Elchanan Poupko

Rallying for Israeli Democracy on Park Avenue

Protesting for Israeli democracy on Park Avenue (photoes by Gili Getz, Unexeptable)

I got to stand today side-by-side on Park Avenue with Israel’s pro-democracy protesters. We were standing there because of President Herzog’s visit. I came because I wanted to show solidarity with those standing, for now, many months in Israel, protesting day and night for the survival of Israel as a liberal democracy. I also came because I wanted President Herzog to know that the concern for Israeli democracy is not limited to Israelis alone. 

While standing, waving an Israeli flag, and singing together, I got to learn a great deal about the organizers and devoted members of the pro-democracy protests. I saw people who make time in the midst of extremely busy schedules, jobs, medical research, raising families, and working hard on so many things. 

They don’t want an easier life. They don’t want a bonus to their paycheck.

They have nothing against religion or religious people.

They just want to see the Zionist dream continue to thrive.

They want to see a state that belongs to all Jews, not just to some.

They want the Jewish people to have a Homeland–all Jews, not just some.

They do not want to have to worry about what rights will or will not be taken away from their daughters.

They want to see an Israel that is free of corruption, kleptocracy, and abuses of power that have run so many other countries to the ground. 

Most importantly, they are not disappearing or going anywhere. They are brilliant, resourceful, and selfless.

They are the spiritual heirs of those who dashed to Entebbe to rescue Jews in distress.

They are the spiritual successors of the paratroopers who liberated Jerusalem after 2,000 years.

They are made out of the same material as the brilliant and courageous men and women who shocked the world in 1948 by establishing a Jewish state.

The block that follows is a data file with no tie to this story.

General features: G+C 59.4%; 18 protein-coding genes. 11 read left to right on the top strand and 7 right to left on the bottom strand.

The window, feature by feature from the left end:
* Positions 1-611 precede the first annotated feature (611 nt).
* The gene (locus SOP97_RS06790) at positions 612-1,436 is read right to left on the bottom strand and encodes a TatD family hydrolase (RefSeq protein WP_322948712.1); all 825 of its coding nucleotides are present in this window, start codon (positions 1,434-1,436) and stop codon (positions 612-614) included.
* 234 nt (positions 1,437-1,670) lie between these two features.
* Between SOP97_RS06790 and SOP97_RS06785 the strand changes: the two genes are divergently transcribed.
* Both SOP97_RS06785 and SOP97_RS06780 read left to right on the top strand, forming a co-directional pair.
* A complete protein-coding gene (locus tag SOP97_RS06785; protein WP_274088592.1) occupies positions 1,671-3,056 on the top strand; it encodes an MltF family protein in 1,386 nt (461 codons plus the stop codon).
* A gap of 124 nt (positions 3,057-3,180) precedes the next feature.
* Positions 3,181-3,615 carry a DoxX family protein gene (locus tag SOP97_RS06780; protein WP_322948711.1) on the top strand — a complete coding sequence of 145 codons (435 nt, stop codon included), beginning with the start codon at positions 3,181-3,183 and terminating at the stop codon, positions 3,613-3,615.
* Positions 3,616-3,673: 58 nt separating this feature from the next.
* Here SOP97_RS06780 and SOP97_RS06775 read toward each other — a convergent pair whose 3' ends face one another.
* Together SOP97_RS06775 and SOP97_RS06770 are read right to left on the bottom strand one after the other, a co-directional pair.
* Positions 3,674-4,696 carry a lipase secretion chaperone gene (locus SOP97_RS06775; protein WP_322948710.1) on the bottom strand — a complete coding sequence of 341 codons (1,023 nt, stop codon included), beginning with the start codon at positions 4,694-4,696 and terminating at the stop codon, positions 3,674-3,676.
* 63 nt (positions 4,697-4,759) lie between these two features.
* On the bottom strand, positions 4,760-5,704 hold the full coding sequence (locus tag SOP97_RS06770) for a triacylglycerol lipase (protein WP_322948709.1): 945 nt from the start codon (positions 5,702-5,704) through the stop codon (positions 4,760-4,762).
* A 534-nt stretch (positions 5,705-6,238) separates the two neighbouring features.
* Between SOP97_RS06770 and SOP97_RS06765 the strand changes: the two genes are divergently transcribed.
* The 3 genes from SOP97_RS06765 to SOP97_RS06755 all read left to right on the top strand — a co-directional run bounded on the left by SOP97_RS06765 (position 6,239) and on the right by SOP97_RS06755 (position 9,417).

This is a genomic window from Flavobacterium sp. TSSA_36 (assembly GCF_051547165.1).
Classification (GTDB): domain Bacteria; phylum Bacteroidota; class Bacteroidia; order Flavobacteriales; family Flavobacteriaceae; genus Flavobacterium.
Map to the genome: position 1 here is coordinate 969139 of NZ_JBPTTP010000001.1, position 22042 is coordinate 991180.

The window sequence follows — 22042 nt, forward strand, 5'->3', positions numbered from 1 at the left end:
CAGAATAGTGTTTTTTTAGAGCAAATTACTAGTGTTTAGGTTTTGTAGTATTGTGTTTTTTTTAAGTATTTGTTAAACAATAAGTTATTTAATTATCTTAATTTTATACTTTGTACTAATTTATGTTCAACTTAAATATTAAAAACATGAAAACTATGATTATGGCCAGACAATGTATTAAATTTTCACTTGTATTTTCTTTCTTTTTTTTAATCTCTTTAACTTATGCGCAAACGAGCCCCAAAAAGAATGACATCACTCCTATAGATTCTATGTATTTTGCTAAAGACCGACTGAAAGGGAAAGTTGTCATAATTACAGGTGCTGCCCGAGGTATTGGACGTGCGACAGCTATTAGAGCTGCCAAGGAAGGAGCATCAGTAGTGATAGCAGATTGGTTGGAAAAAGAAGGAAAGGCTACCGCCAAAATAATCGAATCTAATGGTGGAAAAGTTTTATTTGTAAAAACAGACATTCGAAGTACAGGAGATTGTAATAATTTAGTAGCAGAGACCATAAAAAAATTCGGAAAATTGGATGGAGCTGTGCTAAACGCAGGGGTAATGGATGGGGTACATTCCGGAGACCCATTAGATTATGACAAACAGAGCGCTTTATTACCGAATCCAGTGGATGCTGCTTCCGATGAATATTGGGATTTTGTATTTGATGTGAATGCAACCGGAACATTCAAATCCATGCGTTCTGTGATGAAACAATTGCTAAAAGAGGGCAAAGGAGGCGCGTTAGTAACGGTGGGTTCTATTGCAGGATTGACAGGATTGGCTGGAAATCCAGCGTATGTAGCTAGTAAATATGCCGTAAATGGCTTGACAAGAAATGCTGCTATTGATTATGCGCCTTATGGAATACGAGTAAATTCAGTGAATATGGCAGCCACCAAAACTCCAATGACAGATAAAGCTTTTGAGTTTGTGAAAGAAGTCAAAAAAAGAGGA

They are the people that would be disembarking broken masses of Jews who just survived the Holocaust off ships coming from Europe and the dark of night on the coast of Israel.

And they are really worried for the future of Israel. We should all be worrying with them. 

The secular founding fathers of Israel could have done countless things just because they were a majority. They did not. Most of Israel in 1948 had no desire for an IDF that is strictly kosher, for laws about Jewish marriage, Passover, and Shabbat, and so much more anchored in Israeli law. They didn’t just follow the majority rule. They did what they thought would best help the survival of a Jewish state that would work for everyone. They were far from perfect or adequately inclusive human beings, but our moral and historical debt to them knows no bounds. We do not know of anyone that would have done the job better at the time.

My hope and prayer as a Religious Zionist Jew, is that, just like with the founding of Zionism, many religious Jews were not on board early on but got on board later we see more and more religious Jews join the movement for a better future for the state of Israel. I pray that more religious Jews join this movement that is against corruption and unchecked power in government and an Israel that works for all. I pray that like the days in which my grandfather Rabbi Baruch Poupko fought for Russian Jewry when few Jews did so, we see this become the rallying call of our generation too. My hope is for more and more American Jews to understand that the fight for an Israel that holds all Jews together and is as democratic as it is Jewish is something we all must fight for. 

About the Author
Rabbi Elchanan Poupko is a New England based eleventh-generation rabbi, teacher, and author. He has written Sacred Days on the Jewish Holidays, Poupko on the Parsha, and hundreds of articles published in five languages. He is the president of EITAN--The American Israeli Jewish Network.
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